“The Senate should be congratulated on starting an important conversation regarding the 21st century structure of the National Weather Service,” said Titley, now a professor of meteorology at Penn State University. “The 2011 National Academies assessment of the NWS modernization and restructuring reminds us of the dangers of waiting until obsolescence to modernize. While there will almost certainly be pushback and resistance, this is a serious, thoughtful and constructive proposal that should be considered carefully.”
Scott Rayder, senior adviser at the University Centers for Atmospheric Research and previously the chief of staff to then-NOAA Administrator Conrad Lautenbacher, said there is a “great deal to like and not like” about the specifics of the bill. He praised its general rationale.
“The NWS budget is $1 billion annually and the NWS always gets the funding it needs, but you have to ask what is the right size and structure as a matter of good management,” Rayder said.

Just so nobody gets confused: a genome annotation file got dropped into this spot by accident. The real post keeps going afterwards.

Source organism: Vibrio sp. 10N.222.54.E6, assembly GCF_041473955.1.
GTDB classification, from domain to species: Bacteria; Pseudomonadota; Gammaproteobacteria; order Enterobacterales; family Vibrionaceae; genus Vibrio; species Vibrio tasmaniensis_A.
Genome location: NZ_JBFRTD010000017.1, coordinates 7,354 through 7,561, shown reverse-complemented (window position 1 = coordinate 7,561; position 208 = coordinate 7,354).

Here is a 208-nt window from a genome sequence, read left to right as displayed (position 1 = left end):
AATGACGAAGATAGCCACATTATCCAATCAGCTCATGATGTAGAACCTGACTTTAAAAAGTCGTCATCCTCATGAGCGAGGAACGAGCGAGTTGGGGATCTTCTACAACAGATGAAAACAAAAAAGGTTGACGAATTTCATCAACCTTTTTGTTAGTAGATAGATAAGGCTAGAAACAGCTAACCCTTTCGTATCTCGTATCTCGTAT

Independently, in response to a 2013 report from the National Academy of Public Adminsitration, the NWS has contracted the management consulting firm McKinsey & Company to study its organizational structure and workforce. It seeks to obtain guidance from McKinsey on how it should be adapting and evolving its service model to meet the changing needs of society. McKinsey is surveying and interviewing NWS staff and also external constituents and customers.
The bill is the third piece of weather-related legislation to be introduced this year. Previous measures, focused on improving short-term and long-range forecasting, were introduced and passed through committees in the House and the Senate this spring.
In addition to its plan to consolidate forecasting operations, the legislation includes language mandating disclosures related to NWS contracting activities, after Congress learned that a senior official wrote his own job description for a cushy post-retirement consulting position and then was back at work the day after he left.